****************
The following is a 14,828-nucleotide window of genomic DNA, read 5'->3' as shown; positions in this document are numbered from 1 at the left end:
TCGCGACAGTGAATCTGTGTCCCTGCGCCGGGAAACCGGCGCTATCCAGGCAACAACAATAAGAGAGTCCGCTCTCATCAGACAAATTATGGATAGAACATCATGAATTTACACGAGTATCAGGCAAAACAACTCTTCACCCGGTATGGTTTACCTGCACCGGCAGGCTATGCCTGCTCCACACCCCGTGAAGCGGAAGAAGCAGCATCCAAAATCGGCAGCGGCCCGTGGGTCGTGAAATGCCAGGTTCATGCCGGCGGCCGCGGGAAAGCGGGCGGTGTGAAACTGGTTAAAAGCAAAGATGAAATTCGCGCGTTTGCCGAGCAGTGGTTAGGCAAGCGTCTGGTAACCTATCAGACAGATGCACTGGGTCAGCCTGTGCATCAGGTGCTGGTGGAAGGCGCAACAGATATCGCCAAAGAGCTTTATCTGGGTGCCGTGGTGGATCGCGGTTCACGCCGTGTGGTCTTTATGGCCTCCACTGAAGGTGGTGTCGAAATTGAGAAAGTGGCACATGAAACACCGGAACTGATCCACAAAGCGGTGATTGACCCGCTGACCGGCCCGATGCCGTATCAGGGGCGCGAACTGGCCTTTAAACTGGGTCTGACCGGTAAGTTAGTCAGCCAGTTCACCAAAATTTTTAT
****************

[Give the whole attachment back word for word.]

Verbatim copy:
The following is a 14,828-nucleotide window of genomic DNA, read 5'->3' as shown; positions in this document are numbered from 1 at the left end:
TCGCGACAGTGAATCTGTGTCCCTGCGCCGGGAAACCGGCGCTATCCAGGCAACAACAATAAGAGAGTCCGCTCTCATCAGACAAATTATGGATAGAACATCATGAATTTACACGAGTATCAGGCAAAACAACTCTTCACCCGGTATGGTTTACCTGCACCGGCAGGCTATGCCTGCTCCACACCCCGTGAAGCGGAAGAAGCAGCATCCAAAATCGGCAGCGGCCCGTGGGTCGTGAAATGCCAGGTTCATGCCGGCGGCCGCGGGAAAGCGGGCGGTGTGAAACTGGTTAAAAGCAAAGATGAAATTCGCGCGTTTGCCGAGCAGTGGTTAGGCAAGCGTCTGGTAACCTATCAGACAGATGCACTGGGTCAGCCTGTGCATCAGGTGCTGGTGGAAGGCGCAACAGATATCGCCAAAGAGCTTTATCTGGGTGCCGTGGTGGATCGCGGTTCACGCCGTGTGGTCTTTATGGCCTCCACTGAAGGTGGTGTCGAAATTGAGAAAGTGGCACATGAAACACCGGAACTGATCCACAAAGCGGTGATTGACCCGCTGACCGGCCCGATGCCGTATCAGGGGCGCGAACTGGCCTTTAAACTGGGTCTGACCGGTAAGTTAGTCAGCCAGTTCACCAAAATTTTTAT